• Additionally, the Fight-Scene Failure between Jaune, Raven, and Hazel is one of Coeur's well-known writing failures, as the fight ends up building up to a lethal showdown only for everyone to survive due to very contrived logic. Coeur admitted that he was not proud of the fight right out of the gate (in fact, his profile had an open poll asking if it should be rewritten for years), but the main reason it ended that way was purely Doylist; all three characters had roles that no other character or OC could fulfill later on in the story, so they all had to survive somehow.
  • There was once a Lucky Star fic called Cries Unheard, about a yakuza plot that involved destroying the girls' lives and driving them to suicide or hikikomori. It was never finished before being deleted, and one of its readers, Economy, was left traumatized from it before eventually wrapping up several of its loose ends himself with THIS IS IT! It is unknown what CU author bloodscorpion4ever's original intentions were, and only others who read CU itself would know if any details would have misaligned between fics, given how long prior it was deleted and that Economy had only read bits and pieces of some chapters while reading others in full. However, the fact that it had died also left room for TII's first act as A Day in the Limelight for the manga-only characters, who rarely get written about in general, and only one of whom appeared in any of Blood's prior-deleted previous stories and a current reboot thereof (as its main villain), in order to fulfill the role of who would first undermine the antagonists successfully.
  • In Grim and Edboys, a remake/unofficial rewrite of Technomaru's The Grim EDventures of Ed, Edd n Eddy, the Kimono sisters are Adapted Out because the author didn't think the fit the style (plus, the Anime references would've gone over a lot of reader's heads). However, because they had a major involvement in the various chapters, and the author found it easier to give some of their lines to other characters rather than rewrite the chapters to have no trace of them, a subplot was added in which the two main villainesses (Eris and Pandora) disguise themselves as ordinary kids (Erissa Kanker and Dora Sanchez).
  • In The Lion of Ivalice, the story serves as both an AU and a massive expansion of the canon Final Fantasy Tactics storyline, this time by having all 13 of the Zodiac Stones possessing people and manifesting as the Lucavi. At first, when the story was still in its early stages, the author was planning to create original Lucavi for the Stones that the game did not use. It was then pointed out by several reviewers that he may as well use the Espers from Final Fantasy XII as the Lucavi, since XII serves as a Prequel in the Lost Age to Tactics. He decided to roll with the idea, which turned out to be massively fortunate because in Part 2 of the fanfic, Meliadoul gets possessed by the Sagittarius Stone, which is the Zodiac Stone she possesses in the canon storyline. In a total stroke of good fortune, the Sagittarius Stone is also one of only two (the other being Ultima) whose zodiac sign corresponds with a female Esper, allowing him to use the female Shemhazai from XII instead of having to create an original monster.
  • In My Wizarding Academia, Natsuo Todoroki was always intended to be a wizard. Then a reader told Emma Iveli that there is a very minor Japanese wizard named Todoroki in canon, giving more depth to the story involving the Todoroki family and magic.
  • Starbound: In Chapter 6, Rokuna mentions finding her bust size embarrassing when Konata comments how well a Cleavage Window would complement her Pimped-Out Dress. Long before the chapter itself was written, author Economy was denied a request to give her one (which he asked for also to complement her hair color, which he changed to brown as his favorite from its original green) when someone was working on a cover image for the story. He did not want to contradict the finished product unnecessarily, and it just so happens that he also has a fetish for embarrassment (also evident from Kagami and Miyuki about their hair being updone against their will, and Mondo when Rokuna presents him and herself in swimsuits to most of their friends a chapter earlier). note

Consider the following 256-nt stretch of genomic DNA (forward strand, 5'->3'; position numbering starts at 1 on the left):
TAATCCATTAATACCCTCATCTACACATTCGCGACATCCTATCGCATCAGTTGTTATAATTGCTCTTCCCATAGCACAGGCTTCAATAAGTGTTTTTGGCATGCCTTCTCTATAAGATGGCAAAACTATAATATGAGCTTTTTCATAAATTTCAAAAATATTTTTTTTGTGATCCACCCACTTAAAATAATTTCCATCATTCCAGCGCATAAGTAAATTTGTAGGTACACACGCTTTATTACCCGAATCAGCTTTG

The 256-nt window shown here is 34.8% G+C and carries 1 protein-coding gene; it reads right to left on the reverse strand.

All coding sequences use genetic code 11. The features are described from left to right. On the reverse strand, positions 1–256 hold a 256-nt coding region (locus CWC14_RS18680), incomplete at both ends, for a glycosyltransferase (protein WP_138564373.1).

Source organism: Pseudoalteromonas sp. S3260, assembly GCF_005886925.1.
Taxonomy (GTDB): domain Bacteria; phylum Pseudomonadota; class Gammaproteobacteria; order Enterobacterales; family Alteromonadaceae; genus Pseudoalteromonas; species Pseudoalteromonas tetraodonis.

• Kazumi is killed off pre-story in Stars Above because Puella Magi Kazumi Magica was still ongoing at the time, and the authors wished to respect whatever plans its writers had for her.
  • The Beatles Real-Person Fic With Strings Attached was conceived in early 1980, and the author always intended to keep it up-to-date. Then John Lennon was assassinated in late 1980, forcing the author to keep the action of that book, and the planned sequels, during the period when he was still alive. Back in the day, she had to constantly explain that no, this book takes place before he died.

    Films — Animation 
  • Disney Animated Canon:
    • Snow White and the Seven Dwarfs:
      • The film was chosen as Disney's first feature-length animated film because the story only includes four realistically proportioned human characters (five if you count the Queen's hag form), only two of which need to be onscreen at the same time. This made it considerably easier to produce in the 1930s, when animating realistic human characters was still a relatively new and daring idea. It helped that the titular seven dwarfs could be animated with more exaggerated and cartoonish features, allowing the animators to use the same kinds of techniques that they'd perfected on Disney's earlier short films. Even so, the animators found the Prince considerably difficult to animate, forcing them to drastically cut down his screentime (he was originally going to have a much more prominent role).
      • Dopey was also supposed to speak, but he was made into The Voiceless as nobody could find a suitable voice actor for him.